“These sanctions that are being imposed, they are akin to declaring war,” he said during a televised meeting with flight attendants from Russian airline Aeroflot, which on Saturday suspended all international flights except to Belarus. “But thank God, we haven’t got there yet.”
The World Health Organization on Sunday condemned attacks on healthcare workers in Ukraine, saying it verified at least six such attacks that have killed six people and injured 11 others.
Attacks on healthcare workers are a violation of international humanitarian law, WHO Director-General Tedros Adhanom Ghebreyesus said on Twitter.
British military officials on Sunday compared Russia’s tactics in Ukraine to those used in Chechnya and Syria, where surrounded cities were pummeled with airstrikes and artillery after Russian forces faced unexpected resistance.
The strength of Ukrainian resistance continues to surprise Russian forces, and they have responded by targeting populated areas, including the cities of Kharkiv, Chernihiv and Mariupol, the U.K. Ministry of Defense said in its daily intelligence briefing.
“This is likely to represent an effort to break Ukrainian morale,” the ministry said. “Russia has used similar tactics in Chechnya in 1999 and Syria in 2016, employing both air and ground-based munitions.”
The death toll of the conflict is difficult to measure. The U.N. human rights office said at least 351 civilians have been confirmed killed, but the true number is probably much higher. Russian and Ukrainian defense officials have not provided information on their military causalities.
Ukraine’s military is vastly outmatched by Russia’s, but its professional and volunteer forces have fought back with fierce tenacity. In Kyiv, volunteers lined up Saturday to join the military.
Even in cities that have fallen, there were signs of the resistance Zelenskyy requested.
Onlookers in Chernihiv cheered as they watched a Russian military plane fall from the sky and crash, according to video released by the Ukrainian government. In Kherson, hundreds of protesters waved blue and yellow Ukrainian flags and shouted, “Go home.”
But the struggle to enforce temporary ceasefires in Mariupol and Volnovakha on Saturday showed the fragility of efforts to stop the fighting across Ukraine.
A third round of talks between Russia and Ukraine will take place Monday, according to Davyd Arakhamia, a member of the Ukrainian delegation. He gave no additional details, including where they would take place.
Previous meetings were held in Belarus. Those talks led to the ceasefire agreement that failed Saturday and was revived Sunday.
Russia has made significant advances in southern Ukraine as it seeks to block access to the Sea of Avrov. Capturing Mariupol could allow Moscow to establish a land corridor to Crimea, which Russia annexed from Ukraine in 2014 in a move that most other countries considered illegal.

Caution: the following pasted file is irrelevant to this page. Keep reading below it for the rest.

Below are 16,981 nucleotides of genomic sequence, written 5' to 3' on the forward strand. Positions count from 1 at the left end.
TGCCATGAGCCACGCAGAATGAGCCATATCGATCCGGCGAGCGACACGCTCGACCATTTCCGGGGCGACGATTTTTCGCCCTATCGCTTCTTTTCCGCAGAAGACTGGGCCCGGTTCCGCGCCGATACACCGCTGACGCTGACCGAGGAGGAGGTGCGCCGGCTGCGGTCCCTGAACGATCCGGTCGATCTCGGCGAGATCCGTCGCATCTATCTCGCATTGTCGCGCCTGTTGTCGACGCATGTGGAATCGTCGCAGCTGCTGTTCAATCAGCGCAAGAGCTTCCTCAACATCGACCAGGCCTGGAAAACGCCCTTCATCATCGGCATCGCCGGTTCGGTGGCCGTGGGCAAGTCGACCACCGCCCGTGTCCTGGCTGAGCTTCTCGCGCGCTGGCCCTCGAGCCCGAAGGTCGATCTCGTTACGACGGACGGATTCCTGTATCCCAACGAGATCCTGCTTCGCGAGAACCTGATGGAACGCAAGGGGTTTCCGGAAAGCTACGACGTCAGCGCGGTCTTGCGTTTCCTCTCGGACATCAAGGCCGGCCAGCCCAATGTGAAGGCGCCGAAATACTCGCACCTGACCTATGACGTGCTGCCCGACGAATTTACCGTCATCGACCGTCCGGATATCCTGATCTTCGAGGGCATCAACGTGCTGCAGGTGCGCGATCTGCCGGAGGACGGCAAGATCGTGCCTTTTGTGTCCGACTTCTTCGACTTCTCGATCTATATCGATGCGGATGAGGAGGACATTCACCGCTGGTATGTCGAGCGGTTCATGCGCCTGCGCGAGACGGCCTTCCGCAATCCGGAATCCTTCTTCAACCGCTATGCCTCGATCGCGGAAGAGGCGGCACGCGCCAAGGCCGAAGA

Meanwhile, the head of the Chernihiv region said Russia has dropped powerful bombs on residential areas of the city of the same name, which has a population of 290,000. Vyacheslav Chaus posted a photo online of what he said was an undetonated FAB-500, a 1,100-pound (500-kilogram) bomb.
“Usually this weapon is used against military-industrial facilities and fortified structures,” Chaus said.
The West has broadly backed Ukraine, offering aid and weapon shipments and slapping Russia with vast sanctions. But no NATO troops have been sent to Ukraine, leaving Ukrainians to fight Russian troops.
“Ukraine is bleeding, but Ukraine has not fallen,” Foreign Minister Dmytro Kuleba said in a video released Saturday.
Zelensky sought to rally support from U.S. lawmakers on Saturday, speaking to more than 300 members of Congress via a video link. He pleaded for additional help, specifically fighter planes to help secure the skies over Ukraine, even as he insisted Russia was being defeated.
Russian troops were advancing on a third nuclear power plant, Zelenskyy said. They have already taken control of the Zaporizhzhia plant in Ukraine, as well as Chernobyl, the site of the world’s worst nuclear disaster.
U.S. President Joe Biden called Zelenskyy early Sunday, Kyiv time, to discuss Russia sanctions and speeding U.S. assistance to Ukraine. The White House said the conversation also covered talks between Russia and Ukraine but did not give details.
Blinken on Sunday was in Moldova, where he pledged support for the western-leaning former Soviet republic that is coping with an influx of refugees and warily watching Russia’s moves in Ukraine.
Moldovan officials are appealing for international assistance on the refugee crisis while also seeking security assurances in the event of any Russian aggression. More than 230,000 people have fled into Moldova from Ukraine since the fighting began.
The U.N. said it would increase its humanitarian operations both inside and outside Ukraine, and the Security Council scheduled a meeting for Monday on the worsening situation.
The U.N. World Food Program has warned of an impending hunger crisis in Ukraine, a major global wheat supplier, saying millions will need food aid “immediately.”